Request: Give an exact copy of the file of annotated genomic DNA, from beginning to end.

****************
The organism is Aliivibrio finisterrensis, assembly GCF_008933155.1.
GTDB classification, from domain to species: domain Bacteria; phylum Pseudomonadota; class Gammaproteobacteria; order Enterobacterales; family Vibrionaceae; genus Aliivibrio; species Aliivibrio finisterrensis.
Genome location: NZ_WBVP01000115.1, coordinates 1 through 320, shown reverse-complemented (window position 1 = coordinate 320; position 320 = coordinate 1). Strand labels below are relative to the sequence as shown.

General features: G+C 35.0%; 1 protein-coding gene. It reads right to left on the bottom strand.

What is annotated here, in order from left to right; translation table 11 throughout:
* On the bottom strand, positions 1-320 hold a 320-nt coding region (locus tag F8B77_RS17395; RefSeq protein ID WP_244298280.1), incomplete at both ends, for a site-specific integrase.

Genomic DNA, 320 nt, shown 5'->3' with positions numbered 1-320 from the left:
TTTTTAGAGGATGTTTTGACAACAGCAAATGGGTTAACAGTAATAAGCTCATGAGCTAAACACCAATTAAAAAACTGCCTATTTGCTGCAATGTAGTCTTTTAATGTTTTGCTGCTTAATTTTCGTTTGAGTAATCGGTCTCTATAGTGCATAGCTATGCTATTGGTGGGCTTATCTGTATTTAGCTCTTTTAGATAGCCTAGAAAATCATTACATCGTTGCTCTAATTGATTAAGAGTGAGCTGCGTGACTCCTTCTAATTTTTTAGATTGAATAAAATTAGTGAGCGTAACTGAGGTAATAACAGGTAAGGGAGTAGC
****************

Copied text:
The organism is Aliivibrio finisterrensis, assembly GCF_008933155.1.
GTDB classification, from domain to species: domain Bacteria; phylum Pseudomonadota; class Gammaproteobacteria; order Enterobacterales; family Vibrionaceae; genus Aliivibrio; species Aliivibrio finisterrensis.
Genome location: NZ_WBVP01000115.1, coordinates 1 through 320, shown reverse-complemented (window position 1 = coordinate 320; position 320 = coordinate 1). Strand labels below are relative to the sequence as shown.

General features: G+C 35.0%; 1 protein-coding gene. It reads right to left on the bottom strand.

What is annotated here, in order from left to right; translation table 11 throughout:
* On the bottom strand, positions 1-320 hold a 320-nt coding region (locus tag F8B77_RS17395; RefSeq protein ID WP_244298280.1), incomplete at both ends, for a site-specific integrase.

Genomic DNA, 320 nt, shown 5'->3' with positions numbered 1-320 from the left:
TTTTTAGAGGATGTTTTGACAACAGCAAATGGGTTAACAGTAATAAGCTCATGAGCTAAACACCAATTAAAAAACTGCCTATTTGCTGCAATGTAGTCTTTTAATGTTTTGCTGCTTAATTTTCGTTTGAGTAATCGGTCTCTATAGTGCATAGCTATGCTATTGGTGGGCTTATCTGTATTTAGCTCTTTTAGATAGCCTAGAAAATCATTACATCGTTGCTCTAATTGATTAAGAGTGAGCTGCGTGACTCCTTCTAATTTTTTAGATTGAATAAAATTAGTGAGCGTAACTGAGGTAATAACAGGTAAGGGAGTAGC